Spices and Seasons, Simple Sustainable Indian Flavors
Rinku Bhattacharya combines her two great loves―Indian cooking and sustainable living―to give readers a simple, accessible way to cook seasonally, locally, and flavorfully.
Inspired by the bounty of local produce, mostly from her own backyard, Rinku set out to create recipes for busy, time-strapped home cooks who want to blend Indian flavors into nutritious family meals.
Arranged in chapters from appetizers through desserts, the cookbook includes everything from small bites, soups, seafood, meat and poultry, and vegetables, to condiments, breads, and sweets. You’ll find recipes for tempting fare like “Mango and Goat Cheese Mini Crisps,” “Roasted Red Pepper Chutney,” “Crisped Okra with Dry Spice Rub,” “Smoky Roasted Eggplant and Tomato Puree,” and “Red Harvest Masala Cornish Hens,” to name a few. As exotic and enticing as these recipes sound, the ingredients are easily found and the instructions are simple.
Rinku encourages readers to explore the bounty of their local farms and markets, and embrace the rich flavors of India to cook food that is nutritious, healthy, seasonal and most importantly, delicious.
Bulgur or Cracked Wheat Pilaf (VE)
Bulgur and cracked wheat are much loved in the northern regions of India, particularly as the preferred breakfast grain. Prepared simply as in this recipe, they also work well as a side dish. You could also add beans or lentils to make this a wonderful one-dish meal if you are in a rush.
Prep Time: 10 minutes | Cook Time: 35 minutes
(mostly unattended) | Serves: 4 to 6
2 tablespoons oil
1 teaspoon cumin seeds
1 red onion, thinly sliced
1 tomato, chopped
1 teaspoon salt or to taste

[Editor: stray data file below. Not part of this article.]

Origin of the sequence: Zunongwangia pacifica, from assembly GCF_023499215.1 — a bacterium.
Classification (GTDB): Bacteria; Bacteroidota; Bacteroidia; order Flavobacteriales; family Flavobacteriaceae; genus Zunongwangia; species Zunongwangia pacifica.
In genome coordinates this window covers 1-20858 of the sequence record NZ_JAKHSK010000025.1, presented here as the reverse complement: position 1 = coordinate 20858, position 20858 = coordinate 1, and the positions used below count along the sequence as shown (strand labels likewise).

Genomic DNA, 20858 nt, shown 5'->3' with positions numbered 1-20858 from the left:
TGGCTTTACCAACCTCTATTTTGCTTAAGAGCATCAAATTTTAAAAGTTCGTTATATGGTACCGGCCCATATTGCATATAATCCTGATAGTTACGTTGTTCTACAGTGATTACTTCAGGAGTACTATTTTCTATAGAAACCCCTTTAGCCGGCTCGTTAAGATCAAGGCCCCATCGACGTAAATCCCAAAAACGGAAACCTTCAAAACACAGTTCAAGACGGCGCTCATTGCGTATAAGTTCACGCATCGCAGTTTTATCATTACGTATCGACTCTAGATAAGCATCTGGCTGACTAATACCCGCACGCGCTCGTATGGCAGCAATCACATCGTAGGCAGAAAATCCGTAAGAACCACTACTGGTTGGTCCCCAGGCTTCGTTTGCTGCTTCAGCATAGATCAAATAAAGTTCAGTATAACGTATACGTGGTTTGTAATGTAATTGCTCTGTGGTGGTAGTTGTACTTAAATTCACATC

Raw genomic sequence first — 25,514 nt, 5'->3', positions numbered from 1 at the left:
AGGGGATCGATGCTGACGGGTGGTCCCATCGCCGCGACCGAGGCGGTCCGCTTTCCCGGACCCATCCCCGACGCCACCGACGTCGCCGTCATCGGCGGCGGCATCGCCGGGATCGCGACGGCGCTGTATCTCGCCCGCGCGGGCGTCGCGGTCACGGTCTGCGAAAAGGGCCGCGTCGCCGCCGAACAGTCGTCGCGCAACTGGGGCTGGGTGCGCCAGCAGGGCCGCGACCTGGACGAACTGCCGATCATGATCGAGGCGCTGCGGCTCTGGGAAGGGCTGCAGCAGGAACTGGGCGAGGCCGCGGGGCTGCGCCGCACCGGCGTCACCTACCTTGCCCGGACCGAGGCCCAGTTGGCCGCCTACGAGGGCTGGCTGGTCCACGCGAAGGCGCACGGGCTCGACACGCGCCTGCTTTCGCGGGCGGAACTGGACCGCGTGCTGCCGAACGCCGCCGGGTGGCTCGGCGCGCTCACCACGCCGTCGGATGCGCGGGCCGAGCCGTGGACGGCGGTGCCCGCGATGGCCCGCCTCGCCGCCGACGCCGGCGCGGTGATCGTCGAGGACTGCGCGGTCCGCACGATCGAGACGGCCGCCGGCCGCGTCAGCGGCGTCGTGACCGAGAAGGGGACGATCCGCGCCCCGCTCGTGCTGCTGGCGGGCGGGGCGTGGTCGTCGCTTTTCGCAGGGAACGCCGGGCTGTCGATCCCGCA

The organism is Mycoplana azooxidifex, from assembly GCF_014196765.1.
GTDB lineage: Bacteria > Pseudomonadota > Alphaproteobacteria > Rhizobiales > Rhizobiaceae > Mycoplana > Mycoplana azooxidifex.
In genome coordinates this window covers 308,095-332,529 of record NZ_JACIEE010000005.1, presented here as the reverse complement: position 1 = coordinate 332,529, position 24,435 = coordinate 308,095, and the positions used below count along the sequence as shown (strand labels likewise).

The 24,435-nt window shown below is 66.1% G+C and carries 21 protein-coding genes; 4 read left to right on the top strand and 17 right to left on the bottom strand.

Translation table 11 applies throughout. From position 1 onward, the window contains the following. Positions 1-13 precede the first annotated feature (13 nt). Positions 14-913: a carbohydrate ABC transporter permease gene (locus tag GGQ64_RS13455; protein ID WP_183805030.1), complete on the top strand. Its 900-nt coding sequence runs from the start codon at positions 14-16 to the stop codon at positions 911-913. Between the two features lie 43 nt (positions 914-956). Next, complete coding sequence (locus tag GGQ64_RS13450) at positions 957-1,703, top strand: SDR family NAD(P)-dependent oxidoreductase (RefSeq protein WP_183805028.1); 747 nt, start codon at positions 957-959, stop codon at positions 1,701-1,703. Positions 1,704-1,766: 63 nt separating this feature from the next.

¾ cup bulgur or cracked wheat
¾ cup cooked red kidney beans or chickpeas
½ teaspoon red cayenne pepper powder (optional)
1 (3-inch) cinnamon stick, broken
1 lime or lemon, cut in half
1 to 2 tablespoons chopped cilantro
1. Heat the oil in a pot on medium heat. Add the cumin seeds and when they begin to sizzle, add the onion and sauté for about 6 minutes, until it wilts and begins to turn gently golden.
2. Add the tomato, salt, and bulgur and mix well. Stir in the red kidney beans, cayenne pepper powder (if using), and the cinnamon stick. Mix in 2 cups of water and gently bring to a simmer.
3. Cover and cook on low heat for about 25 minutes, until the water is absorbed and the bulgur is soft and cooked through.
4. Squeeze in the lime or lemon juice and stir in
the cilantro and serve.
Tips and Tricks
This recipe can also be made with quinoa, farro, or
any complex grain of your choice.
About the Author
Rinku Bhattacharya (spicechronicles.com) was born in India, and now lives in a house with a vibrant backyard in Hudson Valley, New York with her husband, an avid gardener, and their two children. Rinku’s simple, sustainable approach to Indian cooking is showcased on her blog, Spice Chronicles, and in her Journal News column “Spices and Seasons.”
Rinku has been teaching recreational cooking classes for the past nine years, and works extensively with local area farmer’s markets on seasonal demonstrations and discussions. Rinku is also the author of The Bengali Five Spice Chronicles (Hippocrene Books, 2012), winner of the Gourmand World Cookbook Awards 2013 for Best Indian Cuisine. She writes for the Poughkeepsie Journal, the Journal News, and several online sites, and is a frequent guest on CT Style TV.